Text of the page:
our voyage. As for Captain Nemo, he was no longer in the picture.
As for his chief officer, the same applied. Not one crewman
was visible for a single instant. The Nautilus cruised beneath
the waters almost continuously. When it rose briefly to the surface
to renew our air, the hatches opened and closed as if automated.
No more positions were reported on the world map. I didn't know
where we were.

I'll also mention that the Canadian, at the end of his strength
and patience, made no further appearances. Conseil couldn't coax
a single word out of him and feared that, in a fit of delirium while
under the sway of a ghastly homesickness, Ned would kill himself.
So he kept a devoted watch on his friend every instant.

You can appreciate that under these conditions, our situation
had become untenable.

One morning--whose date I'm unable to specify--I was slumbering
near the first hours of daylight, a painful, sickly slumber.
Waking up, I saw Ned Land leaning over me, and I heard him tell me
in a low voice:

"We're going to escape!"

I sat up.

"When?" I asked.

"Tonight. There doesn't seem to be any supervision left on
the Nautilus. You'd think a total daze was reigning on board.
Will you be ready, sir?"

"Yes. Where are we?"

"In sight of land. I saw it through the mists just this morning,
twenty miles to the east."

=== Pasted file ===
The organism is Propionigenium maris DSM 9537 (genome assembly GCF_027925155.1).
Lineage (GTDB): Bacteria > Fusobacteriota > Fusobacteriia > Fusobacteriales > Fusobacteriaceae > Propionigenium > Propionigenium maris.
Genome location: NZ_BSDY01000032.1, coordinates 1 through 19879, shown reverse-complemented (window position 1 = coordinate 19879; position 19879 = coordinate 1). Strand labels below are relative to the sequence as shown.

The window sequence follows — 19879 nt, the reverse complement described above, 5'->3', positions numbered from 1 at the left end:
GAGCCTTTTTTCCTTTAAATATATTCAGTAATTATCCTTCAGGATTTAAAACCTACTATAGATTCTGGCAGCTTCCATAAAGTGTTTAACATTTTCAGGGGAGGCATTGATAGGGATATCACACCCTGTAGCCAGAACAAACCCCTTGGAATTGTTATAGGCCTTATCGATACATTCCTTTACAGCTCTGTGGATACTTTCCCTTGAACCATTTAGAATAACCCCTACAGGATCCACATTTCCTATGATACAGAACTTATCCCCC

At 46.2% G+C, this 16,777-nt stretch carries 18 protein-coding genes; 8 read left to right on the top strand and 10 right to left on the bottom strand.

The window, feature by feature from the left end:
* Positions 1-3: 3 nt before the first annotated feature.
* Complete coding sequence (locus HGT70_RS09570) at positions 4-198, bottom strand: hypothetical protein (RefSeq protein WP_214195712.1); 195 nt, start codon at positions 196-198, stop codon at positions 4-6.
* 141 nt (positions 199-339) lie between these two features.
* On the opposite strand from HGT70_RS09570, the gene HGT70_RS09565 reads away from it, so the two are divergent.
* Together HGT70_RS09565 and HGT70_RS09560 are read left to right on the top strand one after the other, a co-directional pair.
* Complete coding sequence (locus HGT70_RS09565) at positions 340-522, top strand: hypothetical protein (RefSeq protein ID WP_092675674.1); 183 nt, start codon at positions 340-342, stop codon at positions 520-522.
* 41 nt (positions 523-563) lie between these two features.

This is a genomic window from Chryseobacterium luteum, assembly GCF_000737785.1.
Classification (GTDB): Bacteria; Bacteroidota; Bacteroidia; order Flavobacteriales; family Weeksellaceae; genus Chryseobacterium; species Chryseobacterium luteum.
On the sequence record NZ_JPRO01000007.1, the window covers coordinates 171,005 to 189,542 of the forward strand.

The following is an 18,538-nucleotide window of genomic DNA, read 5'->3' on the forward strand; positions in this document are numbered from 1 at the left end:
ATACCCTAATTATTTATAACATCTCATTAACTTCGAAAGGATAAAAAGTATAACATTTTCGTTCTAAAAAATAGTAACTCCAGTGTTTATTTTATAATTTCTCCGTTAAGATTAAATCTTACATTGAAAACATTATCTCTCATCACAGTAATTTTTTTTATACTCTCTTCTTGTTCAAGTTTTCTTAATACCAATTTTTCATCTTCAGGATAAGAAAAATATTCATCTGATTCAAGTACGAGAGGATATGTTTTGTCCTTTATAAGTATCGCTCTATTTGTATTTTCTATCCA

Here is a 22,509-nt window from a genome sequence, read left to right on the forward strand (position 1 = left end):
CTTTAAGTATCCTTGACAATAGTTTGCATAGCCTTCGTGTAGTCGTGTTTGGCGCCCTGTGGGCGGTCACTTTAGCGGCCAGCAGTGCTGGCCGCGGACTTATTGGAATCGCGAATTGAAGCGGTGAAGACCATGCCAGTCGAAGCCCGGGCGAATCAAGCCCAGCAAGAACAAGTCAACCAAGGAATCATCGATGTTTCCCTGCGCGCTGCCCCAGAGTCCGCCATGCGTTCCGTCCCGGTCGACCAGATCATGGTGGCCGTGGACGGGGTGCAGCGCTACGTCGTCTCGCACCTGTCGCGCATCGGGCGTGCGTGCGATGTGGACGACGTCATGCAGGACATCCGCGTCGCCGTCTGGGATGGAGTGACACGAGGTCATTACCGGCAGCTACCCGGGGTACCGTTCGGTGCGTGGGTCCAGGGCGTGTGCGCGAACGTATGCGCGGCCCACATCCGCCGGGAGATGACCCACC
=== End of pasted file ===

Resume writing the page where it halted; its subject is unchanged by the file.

"What land is it?"

"I've no idea, but whatever it is, there we'll take refuge."

"Yes, Ned! We'll escape tonight even if the sea swallows us up!"

"The sea's rough, the wind's blowing hard, but a twenty-mile
run in the Nautilus's nimble longboat doesn't scare me.
Unknown to the crew, I've stowed some food and flasks of water inside."

"I'm with you."

"What's more," the Canadian added, "if they catch me, I'll defend myself,
I'll fight to the death."

"Then we'll die together, Ned my friend."

My mind was made up. The Canadian left me. I went out on the platform,
where I could barely stand upright against the jolts of the billows.
The skies were threatening, but land lay inside those dense mists,
and we had to escape. Not a single day, or even a single hour,
could we afford to lose.

I returned to the lounge, dreading yet desiring an encounter
with Captain Nemo, wanting yet not wanting to see him.
What would I say to him? How could I hide the involuntary horror
he inspired in me? No! It was best not to meet him face to face!
Best to try and forget him! And yet . . . !

How long that day seemed, the last I would spend aboard
the Nautilus! I was left to myself. Ned Land and Conseil avoided
speaking to me, afraid they would give themselves away.

At six o'clock I ate supper, but I had no appetite. Despite my revulsion,
I forced it down, wanting to keep my strength up.

At 6:30 Ned Land entered my stateroom. He told me:

"We won't see each other again before we go. At ten o'clock
the moon won't be up yet. We'll take advantage of the darkness.
Come to the skiff. Conseil and I will be inside waiting for you."

The Canadian left without giving me time to answer him.

I wanted to verify the Nautilus's heading. I made my way to the lounge.
We were racing north-northeast with frightful speed, fifty meters down.

I took one last look at the natural wonders and artistic treasures
amassed in the museum, this unrivaled collection doomed to perish
someday in the depths of the seas, together with its curator.